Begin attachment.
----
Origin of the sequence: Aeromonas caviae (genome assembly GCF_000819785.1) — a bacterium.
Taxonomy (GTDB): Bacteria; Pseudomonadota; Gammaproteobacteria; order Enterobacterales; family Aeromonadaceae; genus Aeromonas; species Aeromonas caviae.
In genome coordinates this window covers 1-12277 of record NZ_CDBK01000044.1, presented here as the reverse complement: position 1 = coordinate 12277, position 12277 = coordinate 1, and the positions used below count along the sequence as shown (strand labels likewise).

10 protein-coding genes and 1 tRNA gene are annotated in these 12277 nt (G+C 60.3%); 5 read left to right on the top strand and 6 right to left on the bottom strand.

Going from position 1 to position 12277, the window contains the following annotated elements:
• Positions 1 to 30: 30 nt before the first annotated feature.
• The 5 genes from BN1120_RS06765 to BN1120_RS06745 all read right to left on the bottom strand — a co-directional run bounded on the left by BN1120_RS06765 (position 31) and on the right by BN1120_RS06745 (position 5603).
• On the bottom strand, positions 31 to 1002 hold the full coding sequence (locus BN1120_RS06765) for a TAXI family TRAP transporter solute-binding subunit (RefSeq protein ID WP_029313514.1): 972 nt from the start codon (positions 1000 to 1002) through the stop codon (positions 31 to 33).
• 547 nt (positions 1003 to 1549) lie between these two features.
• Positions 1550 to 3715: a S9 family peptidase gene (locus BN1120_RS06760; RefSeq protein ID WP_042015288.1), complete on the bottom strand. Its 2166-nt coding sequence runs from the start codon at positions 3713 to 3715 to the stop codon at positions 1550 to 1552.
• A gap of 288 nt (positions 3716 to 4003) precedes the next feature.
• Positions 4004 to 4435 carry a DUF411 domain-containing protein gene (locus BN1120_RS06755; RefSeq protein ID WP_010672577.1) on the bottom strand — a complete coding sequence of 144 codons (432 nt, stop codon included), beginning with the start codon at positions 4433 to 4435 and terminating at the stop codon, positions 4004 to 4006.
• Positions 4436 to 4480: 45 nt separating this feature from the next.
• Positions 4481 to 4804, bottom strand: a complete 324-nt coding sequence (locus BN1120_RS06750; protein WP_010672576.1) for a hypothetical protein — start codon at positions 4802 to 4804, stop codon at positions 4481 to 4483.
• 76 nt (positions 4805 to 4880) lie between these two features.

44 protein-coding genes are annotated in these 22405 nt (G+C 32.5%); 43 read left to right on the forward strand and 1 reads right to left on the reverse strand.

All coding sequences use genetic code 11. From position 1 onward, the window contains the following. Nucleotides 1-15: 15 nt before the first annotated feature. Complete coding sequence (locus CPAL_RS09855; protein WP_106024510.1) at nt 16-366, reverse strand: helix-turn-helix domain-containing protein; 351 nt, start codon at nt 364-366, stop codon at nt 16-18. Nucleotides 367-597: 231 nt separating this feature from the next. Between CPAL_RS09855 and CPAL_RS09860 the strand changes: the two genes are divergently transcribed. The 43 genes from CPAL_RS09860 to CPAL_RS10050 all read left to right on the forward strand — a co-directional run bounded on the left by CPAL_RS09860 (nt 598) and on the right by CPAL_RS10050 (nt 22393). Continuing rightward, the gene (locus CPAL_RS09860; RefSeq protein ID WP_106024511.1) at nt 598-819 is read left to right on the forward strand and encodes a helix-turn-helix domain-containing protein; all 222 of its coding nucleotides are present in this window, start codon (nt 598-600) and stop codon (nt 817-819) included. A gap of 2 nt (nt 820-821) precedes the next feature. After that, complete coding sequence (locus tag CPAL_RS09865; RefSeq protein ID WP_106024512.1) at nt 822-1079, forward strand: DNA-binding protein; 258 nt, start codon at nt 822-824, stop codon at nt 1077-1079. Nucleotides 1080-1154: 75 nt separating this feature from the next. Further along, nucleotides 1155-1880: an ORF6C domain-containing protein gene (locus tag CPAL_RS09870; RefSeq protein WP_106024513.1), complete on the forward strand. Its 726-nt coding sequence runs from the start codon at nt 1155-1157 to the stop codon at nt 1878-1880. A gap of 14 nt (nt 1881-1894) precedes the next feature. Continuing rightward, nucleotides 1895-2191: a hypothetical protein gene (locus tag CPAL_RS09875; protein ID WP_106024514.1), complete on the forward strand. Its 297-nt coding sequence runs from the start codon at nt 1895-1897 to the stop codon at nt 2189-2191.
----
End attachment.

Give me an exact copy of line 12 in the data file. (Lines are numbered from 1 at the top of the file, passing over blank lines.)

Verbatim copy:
• Positions 4004 to 4435 carry a DUF411 domain-containing protein gene (locus BN1120_RS06755; RefSeq protein ID WP_010672577.1) on the bottom strand — a complete coding sequence of 144 codons (432 nt, stop codon included), beginning with the start codon at positions 4433 to 4435 and terminating at the stop codon, positions 4004 to 4006.